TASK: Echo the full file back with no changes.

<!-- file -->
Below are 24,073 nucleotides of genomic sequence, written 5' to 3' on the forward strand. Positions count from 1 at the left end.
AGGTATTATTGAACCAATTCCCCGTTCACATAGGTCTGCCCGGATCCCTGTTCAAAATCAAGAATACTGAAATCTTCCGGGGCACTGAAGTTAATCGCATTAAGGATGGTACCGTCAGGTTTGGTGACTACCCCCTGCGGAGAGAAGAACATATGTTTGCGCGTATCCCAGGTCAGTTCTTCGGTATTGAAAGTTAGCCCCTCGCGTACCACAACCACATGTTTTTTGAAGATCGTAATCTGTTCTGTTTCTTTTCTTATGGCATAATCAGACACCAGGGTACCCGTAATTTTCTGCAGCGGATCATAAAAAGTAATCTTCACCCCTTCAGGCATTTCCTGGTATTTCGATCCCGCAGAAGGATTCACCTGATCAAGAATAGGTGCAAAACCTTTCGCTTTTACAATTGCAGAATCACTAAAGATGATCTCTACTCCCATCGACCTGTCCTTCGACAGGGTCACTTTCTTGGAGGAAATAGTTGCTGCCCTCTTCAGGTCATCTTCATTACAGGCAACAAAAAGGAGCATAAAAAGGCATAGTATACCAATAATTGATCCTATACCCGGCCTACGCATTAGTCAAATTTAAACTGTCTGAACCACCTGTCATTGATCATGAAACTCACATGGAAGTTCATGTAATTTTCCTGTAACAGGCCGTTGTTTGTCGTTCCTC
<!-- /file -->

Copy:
Below are 24,073 nucleotides of genomic sequence, written 5' to 3' on the forward strand. Positions count from 1 at the left end.
AGGTATTATTGAACCAATTCCCCGTTCACATAGGTCTGCCCGGATCCCTGTTCAAAATCAAGAATACTGAAATCTTCCGGGGCACTGAAGTTAATCGCATTAAGGATGGTACCGTCAGGTTTGGTGACTACCCCCTGCGGAGAGAAGAACATATGTTTGCGCGTATCCCAGGTCAGTTCTTCGGTATTGAAAGTTAGCCCCTCGCGTACCACAACCACATGTTTTTTGAAGATCGTAATCTGTTCTGTTTCTTTTCTTATGGCATAATCAGACACCAGGGTACCCGTAATTTTCTGCAGCGGATCATAAAAAGTAATCTTCACCCCTTCAGGCATTTCCTGGTATTTCGATCCCGCAGAAGGATTCACCTGATCAAGAATAGGTGCAAAACCTTTCGCTTTTACAATTGCAGAATCACTAAAGATGATCTCTACTCCCATCGACCTGTCCTTCGACAGGGTCACTTTCTTGGAGGAAATAGTTGCTGCCCTCTTCAGGTCATCTTCATTACAGGCAACAAAAAGGAGCATAAAAAGGCATAGTATACCAATAATTGATCCTATACCCGGCCTACGCATTAGTCAAATTTAAACTGTCTGAACCACCTGTCATTGATCATGAAACTCACATGGAAGTTCATGTAATTTTCCTGTAACAGGCCGTTGTTTGTCGTTCCTC